Lilian Seenoi-Barr set to become Northern Ireland’s first Black mayor

Nadine White
Race Correspondent
Monday 29 April 2024 15:23 BST
(Social Democratic and Labour Party)

Councillor Lilian Seenoi-Barr is set to become the first Black mayor in Northern Ireland.

The politician, who arrived in Northern Ireland as a refugee, has been selected as the newest mayor of Derry City and Strabane District Council.

This comes after she made history as the first Black politician to be elected to public office in Northern Ireland last year, when she was elected as a councillor in the Foyleside district of Derry.

Hailing her groundbreaking mayoral appointment on Monday, Kenya-born councillor Ms Seenoi-Barr said she’s “proud to be a Maasai woman and a Derry girl”. She went on: “I cannot express how much the honour of serving as mayor of Derry and Strabane means to me.

“The people of this city have taken me into their hearts and everywhere I go I never fail to be amazed at the warmth, kindness and generosity of the people who live here. Having initially come to Derry as a refugee facing an uncertain future, I can now truly say that my family have found their home.

“The significance of my appointment as mayor is not lost on me, and I will work for every single person in this city regardless of their religion, ethnicity or background. These are the values I have carried with me since getting involved in politics and are reflected in the ethos of my party.”

The Social Democratic and Labour Party (SDLP) welcomed Councillor Seenoi-Barr’s upcoming appointment, praising her as “a source of constant enthusiasm, energy and positivity” and “a valued addition to the SDLP family”.

Ms Seenoi-Barr, 42, has been working with the council since 2021, and has campaigned on gender rights issues for Maasai women, forced marriage and female genital mutilation.

Moreover, she is the founder and director of the city’s North West Migrants Forum, which supports Black and minority ethnic communities who live in Northern Ireland.

At the height of the global Black Lives Matter protests in 2021, the councillor organised demonstrations and spoke out against systemic racism.

Ms Seenoi-Barr will take over from Derry City and Strabane Council’s current mayor, Sinn Fein’s Patricia Logue.

The mayoral selection process has been criticised by some party members as “undemocratic” and prompted the resignation of current deputy mayor Jason Barr, who left the SDLP and will now stand as an independent councillor.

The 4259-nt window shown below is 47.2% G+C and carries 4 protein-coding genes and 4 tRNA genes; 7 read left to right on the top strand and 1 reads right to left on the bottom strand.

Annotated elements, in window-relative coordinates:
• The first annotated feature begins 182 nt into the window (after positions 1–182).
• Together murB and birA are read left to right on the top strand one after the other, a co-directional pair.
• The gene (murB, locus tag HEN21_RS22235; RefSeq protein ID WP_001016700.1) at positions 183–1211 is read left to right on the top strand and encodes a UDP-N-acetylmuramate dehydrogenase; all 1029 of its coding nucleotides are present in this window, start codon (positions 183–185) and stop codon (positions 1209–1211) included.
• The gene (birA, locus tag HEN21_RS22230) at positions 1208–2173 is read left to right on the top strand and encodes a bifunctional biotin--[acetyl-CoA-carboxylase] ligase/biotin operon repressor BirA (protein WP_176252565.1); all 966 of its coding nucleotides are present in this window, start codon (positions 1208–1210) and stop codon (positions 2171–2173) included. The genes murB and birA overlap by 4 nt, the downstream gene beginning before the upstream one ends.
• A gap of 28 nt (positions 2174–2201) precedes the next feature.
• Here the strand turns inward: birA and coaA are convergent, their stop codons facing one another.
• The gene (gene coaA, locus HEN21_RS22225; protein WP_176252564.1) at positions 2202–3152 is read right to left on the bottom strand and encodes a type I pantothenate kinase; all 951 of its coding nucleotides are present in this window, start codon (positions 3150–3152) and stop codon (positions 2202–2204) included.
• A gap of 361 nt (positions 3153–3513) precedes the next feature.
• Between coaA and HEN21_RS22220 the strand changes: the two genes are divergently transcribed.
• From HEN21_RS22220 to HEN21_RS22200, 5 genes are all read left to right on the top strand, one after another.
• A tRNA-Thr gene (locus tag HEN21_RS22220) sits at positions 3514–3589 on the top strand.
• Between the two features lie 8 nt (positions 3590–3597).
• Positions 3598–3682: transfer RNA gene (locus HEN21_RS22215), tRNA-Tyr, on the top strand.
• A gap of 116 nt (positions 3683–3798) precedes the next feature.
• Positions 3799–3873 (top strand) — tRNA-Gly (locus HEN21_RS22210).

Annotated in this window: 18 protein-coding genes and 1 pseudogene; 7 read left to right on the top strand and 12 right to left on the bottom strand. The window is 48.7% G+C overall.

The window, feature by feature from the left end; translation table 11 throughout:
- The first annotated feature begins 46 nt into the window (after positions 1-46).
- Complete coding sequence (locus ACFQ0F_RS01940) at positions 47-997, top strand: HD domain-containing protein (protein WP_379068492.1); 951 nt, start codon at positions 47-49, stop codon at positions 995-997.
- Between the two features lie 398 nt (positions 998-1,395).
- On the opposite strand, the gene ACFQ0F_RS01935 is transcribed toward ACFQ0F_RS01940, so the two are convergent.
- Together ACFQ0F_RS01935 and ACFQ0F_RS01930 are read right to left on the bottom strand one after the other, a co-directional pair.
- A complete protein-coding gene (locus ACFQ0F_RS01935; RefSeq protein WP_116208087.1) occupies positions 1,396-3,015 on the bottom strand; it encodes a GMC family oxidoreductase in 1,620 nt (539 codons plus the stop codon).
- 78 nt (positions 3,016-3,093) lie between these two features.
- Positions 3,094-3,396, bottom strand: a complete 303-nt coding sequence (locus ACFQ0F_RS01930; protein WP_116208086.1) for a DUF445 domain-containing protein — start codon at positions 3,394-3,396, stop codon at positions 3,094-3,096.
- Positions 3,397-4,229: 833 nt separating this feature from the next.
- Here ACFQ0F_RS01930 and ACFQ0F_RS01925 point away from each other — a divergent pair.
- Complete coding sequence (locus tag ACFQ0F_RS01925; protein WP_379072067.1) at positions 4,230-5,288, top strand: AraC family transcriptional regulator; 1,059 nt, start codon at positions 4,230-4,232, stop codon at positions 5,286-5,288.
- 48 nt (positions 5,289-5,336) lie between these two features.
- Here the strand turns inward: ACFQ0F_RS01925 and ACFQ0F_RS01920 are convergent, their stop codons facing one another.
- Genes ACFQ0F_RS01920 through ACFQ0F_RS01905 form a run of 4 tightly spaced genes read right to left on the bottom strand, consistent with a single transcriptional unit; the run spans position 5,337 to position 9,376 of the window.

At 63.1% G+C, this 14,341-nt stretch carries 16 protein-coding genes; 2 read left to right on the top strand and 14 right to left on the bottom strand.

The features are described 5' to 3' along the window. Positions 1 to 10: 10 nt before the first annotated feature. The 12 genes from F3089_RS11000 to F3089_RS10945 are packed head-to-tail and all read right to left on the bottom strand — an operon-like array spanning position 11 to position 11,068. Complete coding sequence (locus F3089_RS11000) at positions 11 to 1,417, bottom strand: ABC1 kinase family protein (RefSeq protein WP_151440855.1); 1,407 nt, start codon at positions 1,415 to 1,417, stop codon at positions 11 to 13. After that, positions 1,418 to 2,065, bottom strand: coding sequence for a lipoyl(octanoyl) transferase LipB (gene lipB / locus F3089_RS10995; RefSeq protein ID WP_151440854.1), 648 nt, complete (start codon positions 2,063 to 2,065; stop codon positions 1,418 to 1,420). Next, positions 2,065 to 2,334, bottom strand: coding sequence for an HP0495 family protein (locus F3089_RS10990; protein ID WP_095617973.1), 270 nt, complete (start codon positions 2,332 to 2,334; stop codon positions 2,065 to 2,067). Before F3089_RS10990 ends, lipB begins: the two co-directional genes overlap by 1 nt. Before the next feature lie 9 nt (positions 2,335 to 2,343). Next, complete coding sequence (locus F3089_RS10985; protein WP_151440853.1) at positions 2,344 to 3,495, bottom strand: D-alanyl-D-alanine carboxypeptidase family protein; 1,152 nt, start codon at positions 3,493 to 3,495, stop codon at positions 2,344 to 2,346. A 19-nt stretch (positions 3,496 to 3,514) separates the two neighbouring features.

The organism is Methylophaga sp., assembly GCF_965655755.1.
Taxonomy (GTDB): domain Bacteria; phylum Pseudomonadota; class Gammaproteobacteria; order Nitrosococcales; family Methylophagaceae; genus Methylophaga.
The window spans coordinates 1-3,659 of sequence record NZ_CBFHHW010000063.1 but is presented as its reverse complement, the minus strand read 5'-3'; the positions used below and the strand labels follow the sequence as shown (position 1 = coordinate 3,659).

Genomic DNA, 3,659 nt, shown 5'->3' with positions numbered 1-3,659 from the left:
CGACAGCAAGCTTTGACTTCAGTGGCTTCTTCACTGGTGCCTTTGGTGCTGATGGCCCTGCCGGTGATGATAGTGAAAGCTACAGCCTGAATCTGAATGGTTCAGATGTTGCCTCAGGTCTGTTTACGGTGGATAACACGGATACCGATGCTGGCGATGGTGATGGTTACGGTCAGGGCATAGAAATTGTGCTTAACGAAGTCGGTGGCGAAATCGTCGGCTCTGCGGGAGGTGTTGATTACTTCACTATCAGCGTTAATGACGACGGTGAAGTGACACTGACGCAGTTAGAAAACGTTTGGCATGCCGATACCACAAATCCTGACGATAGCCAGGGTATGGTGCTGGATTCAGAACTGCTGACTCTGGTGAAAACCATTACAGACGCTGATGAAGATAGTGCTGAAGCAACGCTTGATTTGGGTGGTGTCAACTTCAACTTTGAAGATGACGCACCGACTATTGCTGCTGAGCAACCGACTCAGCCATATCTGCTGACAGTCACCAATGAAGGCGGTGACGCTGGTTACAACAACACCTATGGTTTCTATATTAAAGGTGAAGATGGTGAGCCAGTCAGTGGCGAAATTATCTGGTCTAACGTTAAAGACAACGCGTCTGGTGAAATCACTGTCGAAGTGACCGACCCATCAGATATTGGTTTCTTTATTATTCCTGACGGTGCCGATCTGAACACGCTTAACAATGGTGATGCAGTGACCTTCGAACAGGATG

Mr Barr and another councillor, Shauna Cusack, had both planned to run against Ms Seenoi-Barr but said they were sidelined.

Their protestations were not “sour grapes”, the pair insisted, but moreover reflected a “genuine concern about the lack of democracy in the process”.

In a joint statement, they said that they had been rejected as candidates for the role, “removing us from the process and competition, in order to put only one candidate forward for the post”.

For the first time in history, none of the UK governments is led by a white man: Rishi Sunak is of Indian heritage, Wales just selected its first leader of African heritage in Vaughan Gething. Scotland elected a son of Pakistani immigrants, Humza Yousaf, as its first minister last year, although he has now resigned. Michelle O’Neill is the first minister of Northern Ireland.

Ms Seenoi-Barr has been celebrated by Kenyan figures including senator Ledama Olekin who posted on Twitter/X: “Please join me in congratulating my baby sister Councillor Lilian Seenoi for being elected as the first Black, Maasai mayor of the City of Derry, Northern Ireland, United Kingdom.”

Ms Seenoi-Barr has previously said that racial equality is an “afterthought” in Northern Ireland, despite the progress being made in advancing equality in public life. She pointed to the fact that Northern Ireland’s new executive does not have any politicians who are of minority ethnic heritage.

Though Northern Ireland is a part of the United Kingdom and the Irish Republic is a separate country, Ms Seenoi-Barr’s appointment will inevitably evoke memories of Nigerian-Irish politician Rotimi Adebari’s appointment as the first Black person to become a mayor in the Republic of Ireland in 2007.

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